With the overthrow of Khrushchev in 1964 the relatively liberal period ended and the long Brezhnev stagnation began. Litvinov completed his Master's degree and began work at the Institute of Fine Chemical Technology.

The Khrushchev thaw had inspired many brilliant people with a determination to change their country. Their methods, and consequently their careers, took different paths. But at least a few of these `children of the Twentieth Party Congress' were clear that they had to make a simple stand for truth. For them, the crackdown came quickly. Writers Andrei Sinyavsky and Yuli Daniel were put on trial in Moscow. Poet (now Nobel Laureate) Joseph Brodsky was arrested in Leningrad. In 1967 Litvinov's friend Alexander Ginzburg was arrested and he became personally involved.

He started visiting Ginzburg's mother each day after work, despite being watched by KGB agents. `I will show them I am not afraid,' he told himself. To begin with he and his friends simply wanted to demonstrate compassion to those being persecuted, and to disseminate accurate information about their trials. `We felt we had to challenge the official Soviet morality' whereby anyone under suspicion was treated as an enemy and facts were continually distorted.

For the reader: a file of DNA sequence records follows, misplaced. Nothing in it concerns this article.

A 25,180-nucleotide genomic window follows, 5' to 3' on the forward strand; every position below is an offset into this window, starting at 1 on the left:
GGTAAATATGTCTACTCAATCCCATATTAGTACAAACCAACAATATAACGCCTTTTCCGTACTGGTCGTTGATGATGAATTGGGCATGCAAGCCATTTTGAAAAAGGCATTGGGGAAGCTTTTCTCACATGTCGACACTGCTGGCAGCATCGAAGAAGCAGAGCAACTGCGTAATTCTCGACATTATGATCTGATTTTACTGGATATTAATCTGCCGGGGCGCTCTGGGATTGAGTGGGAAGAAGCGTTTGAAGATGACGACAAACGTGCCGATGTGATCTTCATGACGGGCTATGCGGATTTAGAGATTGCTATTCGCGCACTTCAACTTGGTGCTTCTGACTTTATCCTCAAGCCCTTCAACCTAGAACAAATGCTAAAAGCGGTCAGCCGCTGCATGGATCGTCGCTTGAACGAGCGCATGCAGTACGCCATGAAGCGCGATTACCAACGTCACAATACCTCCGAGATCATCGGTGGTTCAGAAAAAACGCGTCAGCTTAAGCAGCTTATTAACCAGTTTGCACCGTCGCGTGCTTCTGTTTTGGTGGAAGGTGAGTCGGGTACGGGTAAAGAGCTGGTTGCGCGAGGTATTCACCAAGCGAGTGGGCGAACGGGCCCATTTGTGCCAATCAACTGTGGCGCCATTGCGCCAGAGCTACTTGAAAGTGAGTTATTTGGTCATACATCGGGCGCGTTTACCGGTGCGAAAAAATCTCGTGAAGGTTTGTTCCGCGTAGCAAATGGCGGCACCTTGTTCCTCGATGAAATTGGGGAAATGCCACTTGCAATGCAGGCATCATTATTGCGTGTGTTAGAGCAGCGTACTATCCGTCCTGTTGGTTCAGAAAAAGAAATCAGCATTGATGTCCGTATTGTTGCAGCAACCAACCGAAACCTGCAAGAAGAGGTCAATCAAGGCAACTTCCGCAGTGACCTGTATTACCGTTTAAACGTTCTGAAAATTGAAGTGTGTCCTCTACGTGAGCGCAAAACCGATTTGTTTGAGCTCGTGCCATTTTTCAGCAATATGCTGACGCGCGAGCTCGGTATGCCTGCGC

With Andrei Amalrik and others, Litvinov began to collect documentation on the trials of dissidents into samizdat (underground) publications. Studying the Soviet Criminal Code, they confronted the authorities through the law, holding the government to its own constitution. In January 1968, Litvinov and Larisa Bogoraz (wife of the now imprisoned Daniel) released an Appeal to world public opinion to foreign journalists and to Reuters newsagency, detailing the irregularities in the trial of Ginzburg and three associates. Next day newspapers around the world carried their statement, and the BBC and Voice of America broadcast it back into the USSR. The appeal became a classic document of the dissident movement, and made Litvinov a marked man. He lost his job at the Institute - with no prospect of employment elsewhere.

Letters poured in from all over the Soviet Union, with the grievances of Jews refused emigration, Tartars banished from their homeland, and so on. This mounting evidence of injustice demanded regular publication; so they created a samizdat journal, The Chronicle of Current Events.